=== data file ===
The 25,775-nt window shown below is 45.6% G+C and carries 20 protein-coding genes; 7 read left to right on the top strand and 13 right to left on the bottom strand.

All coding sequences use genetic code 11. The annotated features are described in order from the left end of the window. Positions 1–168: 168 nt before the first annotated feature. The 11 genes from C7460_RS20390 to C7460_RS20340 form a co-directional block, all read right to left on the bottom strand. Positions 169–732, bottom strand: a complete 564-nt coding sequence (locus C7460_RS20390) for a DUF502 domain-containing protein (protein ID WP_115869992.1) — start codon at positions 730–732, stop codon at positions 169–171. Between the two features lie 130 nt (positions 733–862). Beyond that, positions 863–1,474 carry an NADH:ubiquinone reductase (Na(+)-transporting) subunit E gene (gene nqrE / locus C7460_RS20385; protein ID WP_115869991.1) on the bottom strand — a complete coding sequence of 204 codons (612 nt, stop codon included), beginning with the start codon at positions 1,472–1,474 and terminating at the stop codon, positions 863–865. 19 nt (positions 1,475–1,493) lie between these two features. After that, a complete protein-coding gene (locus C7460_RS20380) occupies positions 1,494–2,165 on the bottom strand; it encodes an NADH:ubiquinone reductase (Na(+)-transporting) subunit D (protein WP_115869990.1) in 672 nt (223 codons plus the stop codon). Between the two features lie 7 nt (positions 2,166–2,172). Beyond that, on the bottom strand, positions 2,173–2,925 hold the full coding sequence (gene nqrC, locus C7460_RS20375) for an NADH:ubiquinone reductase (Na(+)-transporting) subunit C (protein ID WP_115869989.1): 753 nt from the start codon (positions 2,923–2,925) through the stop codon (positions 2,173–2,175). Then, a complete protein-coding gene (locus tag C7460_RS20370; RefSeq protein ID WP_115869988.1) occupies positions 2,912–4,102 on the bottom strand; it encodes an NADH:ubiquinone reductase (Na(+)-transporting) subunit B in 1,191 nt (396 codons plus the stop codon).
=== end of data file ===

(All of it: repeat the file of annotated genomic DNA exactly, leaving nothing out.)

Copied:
The 25,775-nt window shown below is 45.6% G+C and carries 20 protein-coding genes; 7 read left to right on the top strand and 13 right to left on the bottom strand.

All coding sequences use genetic code 11. The annotated features are described in order from the left end of the window. Positions 1–168: 168 nt before the first annotated feature. The 11 genes from C7460_RS20390 to C7460_RS20340 form a co-directional block, all read right to left on the bottom strand. Positions 169–732, bottom strand: a complete 564-nt coding sequence (locus C7460_RS20390) for a DUF502 domain-containing protein (protein ID WP_115869992.1) — start codon at positions 730–732, stop codon at positions 169–171. Between the two features lie 130 nt (positions 733–862). Beyond that, positions 863–1,474 carry an NADH:ubiquinone reductase (Na(+)-transporting) subunit E gene (gene nqrE / locus C7460_RS20385; protein ID WP_115869991.1) on the bottom strand — a complete coding sequence of 204 codons (612 nt, stop codon included), beginning with the start codon at positions 1,472–1,474 and terminating at the stop codon, positions 863–865. 19 nt (positions 1,475–1,493) lie between these two features. After that, a complete protein-coding gene (locus C7460_RS20380) occupies positions 1,494–2,165 on the bottom strand; it encodes an NADH:ubiquinone reductase (Na(+)-transporting) subunit D (protein WP_115869990.1) in 672 nt (223 codons plus the stop codon). Between the two features lie 7 nt (positions 2,166–2,172). Beyond that, on the bottom strand, positions 2,173–2,925 hold the full coding sequence (gene nqrC, locus C7460_RS20375) for an NADH:ubiquinone reductase (Na(+)-transporting) subunit C (protein ID WP_115869989.1): 753 nt from the start codon (positions 2,923–2,925) through the stop codon (positions 2,173–2,175). Then, a complete protein-coding gene (locus tag C7460_RS20370; RefSeq protein ID WP_115869988.1) occupies positions 2,912–4,102 on the bottom strand; it encodes an NADH:ubiquinone reductase (Na(+)-transporting) subunit B in 1,191 nt (396 codons plus the stop codon).